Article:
Q: What do you think about the competition level this season?

DIXON: I think there is always competition there. If you look 10 years ago, there was Joe Amato, Kenny Bernstein, Don Prudhomme, Ed McCulloch. At the end of this year, none of those guys are or will be driving anymore. But the sport is still going on. There will always be somebody to replace people. You go 20 years ago in Top Fuel, those same people weren't all driving. That is just how it goes. If you look at John Force, the first time he won a championship, who was he fighting the championship with? I guarantee you there isn't anyone in the top 10 from when he won his first championship in 1990 that are still out there racing right now.

Q: What is it going to take to win in this category in 2002?

DIXON: The same thing it took last year. It is going to take a strong car week in and week out. Winning rounds too. That is the only way you earn points. Winning races is very cool, and that gives you another round win, but you have to be in late rounds all year long to compete for the championship. The points championship is awarded to who has the best point average over 23 events. Not who wins the most races. I've seen Cory Mac do that a couple of times. He won more races than anyone else and came up No. 2. You have to have the best average over the course of the season. When I win my first championship, I want to do it the way Bernstein did it last year. I want to do it the way Scelzi did it the year before. I want to win more races than anyone, I want to have the quickest car, the best running car and try to be the best driver. That's the way I want to do it. That is the way Force has done it for the last 10 years.

Q: What do you think about Cory McClenathan being back in competition after being out for a season?

DIXON: I think it is great. I'm glad he is back. He is a talented driver and he shouldn't be sitting out, letting time go by. I would like to think that as the POWERade thing comes in, there will be more people able to come in as more sponsors look at our sport. Maybe sponsors that have never really looked to our sport will see Coke getting involved and wonder what's going on over here. Now they can watch our sport on ESPN and a company like Coca-Cola throwing a five-year contract on us. I think that is justification right there for other companies to look at our sport. That is a good thing because that means we are getting healthy. With everything that has happened since Sept. 11, it's real hard to be healthy. There aren't too many things that have been real healthy since 9-11 and I think our sport is very healthy.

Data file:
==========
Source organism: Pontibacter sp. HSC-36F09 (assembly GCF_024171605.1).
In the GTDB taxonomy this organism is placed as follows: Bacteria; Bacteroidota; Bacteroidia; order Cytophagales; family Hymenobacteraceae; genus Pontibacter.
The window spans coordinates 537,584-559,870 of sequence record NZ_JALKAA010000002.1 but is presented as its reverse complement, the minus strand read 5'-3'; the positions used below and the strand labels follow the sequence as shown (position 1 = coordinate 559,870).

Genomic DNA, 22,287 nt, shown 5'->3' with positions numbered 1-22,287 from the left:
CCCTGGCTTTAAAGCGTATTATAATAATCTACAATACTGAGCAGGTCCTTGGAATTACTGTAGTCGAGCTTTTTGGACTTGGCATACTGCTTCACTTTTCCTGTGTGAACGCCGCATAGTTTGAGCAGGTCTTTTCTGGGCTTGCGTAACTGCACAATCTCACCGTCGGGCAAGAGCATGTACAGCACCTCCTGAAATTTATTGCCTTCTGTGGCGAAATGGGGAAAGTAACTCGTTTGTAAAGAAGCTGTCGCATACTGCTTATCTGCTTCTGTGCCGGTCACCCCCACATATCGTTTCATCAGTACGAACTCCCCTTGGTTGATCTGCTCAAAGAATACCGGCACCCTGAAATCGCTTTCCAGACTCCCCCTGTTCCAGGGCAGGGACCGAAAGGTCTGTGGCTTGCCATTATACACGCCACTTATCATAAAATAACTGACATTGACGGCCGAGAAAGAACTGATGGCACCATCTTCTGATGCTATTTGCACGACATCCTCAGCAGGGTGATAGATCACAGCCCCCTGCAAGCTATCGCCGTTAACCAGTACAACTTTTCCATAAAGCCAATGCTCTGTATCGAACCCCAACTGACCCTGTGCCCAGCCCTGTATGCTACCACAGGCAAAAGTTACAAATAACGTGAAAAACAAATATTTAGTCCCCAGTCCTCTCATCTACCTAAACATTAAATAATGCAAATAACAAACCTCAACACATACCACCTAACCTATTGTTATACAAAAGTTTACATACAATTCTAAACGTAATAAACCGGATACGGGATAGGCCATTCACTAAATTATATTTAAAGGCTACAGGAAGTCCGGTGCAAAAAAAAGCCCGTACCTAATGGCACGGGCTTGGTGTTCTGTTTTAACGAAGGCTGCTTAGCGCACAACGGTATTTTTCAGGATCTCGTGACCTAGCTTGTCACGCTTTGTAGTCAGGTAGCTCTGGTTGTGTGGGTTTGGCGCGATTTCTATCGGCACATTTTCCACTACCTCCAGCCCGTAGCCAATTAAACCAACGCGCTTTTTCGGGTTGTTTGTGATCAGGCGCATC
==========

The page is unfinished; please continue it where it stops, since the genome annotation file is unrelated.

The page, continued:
Q: Miller Lite also sponsors NASCAR Winston Cup driver Rusty Wallace. Is there ever any confusion? Do you get some of Rusty's fans?

DIXON: I think it happens more to the guys going down the road with our rigs. You will see this big Miller Lite thing rolling by. I think it ought to be a rule that all the trailers that run should have the POWERade logo. It should be on the trucks so when we are all going down the road, people can see just how big our sport really is and how many people compete. There are only 40-45 Winston Cup cars in the country. There are a lot more people take part in the NHRA POWERade Drag Racing Series. People need to know that and the only way to do that is get it out there.

Q: If you could be president of the NHRA for a day, what would you change?

DIXON: This is going to sound like I am totally buttering up (the NHRA) but I'm not. But ever since Tom Compton took over, he has made a lot of stuff happen. Flat out. He doesn't screw around. He has a plan. And everything he has said from the first day he took this job on and came to our meeting and let us know that he was running the ship, he has come through on everything, and then some. I don't know if taking over for a day, I might slow things down. I mean that. I am so excited. Last year we celebrated the first 50 years of the NHRA, and I am not really part of that. What I am really into is the next 50 years and I think we are in capable hands. That is what means something to me. That will hopefully put my son through college.

Q: What would you do if you weren't drag racing?

DIXON: I don't know. I really don't. I have put all of my eggs into this drag racing basket and I just hope I can stay involved with this sport for a long time. I used to clean the oil pans and if I had to do that again to stay involved, I probably would. I love drag racing and there isn't anything else I would rather be doing.

NHRA Communications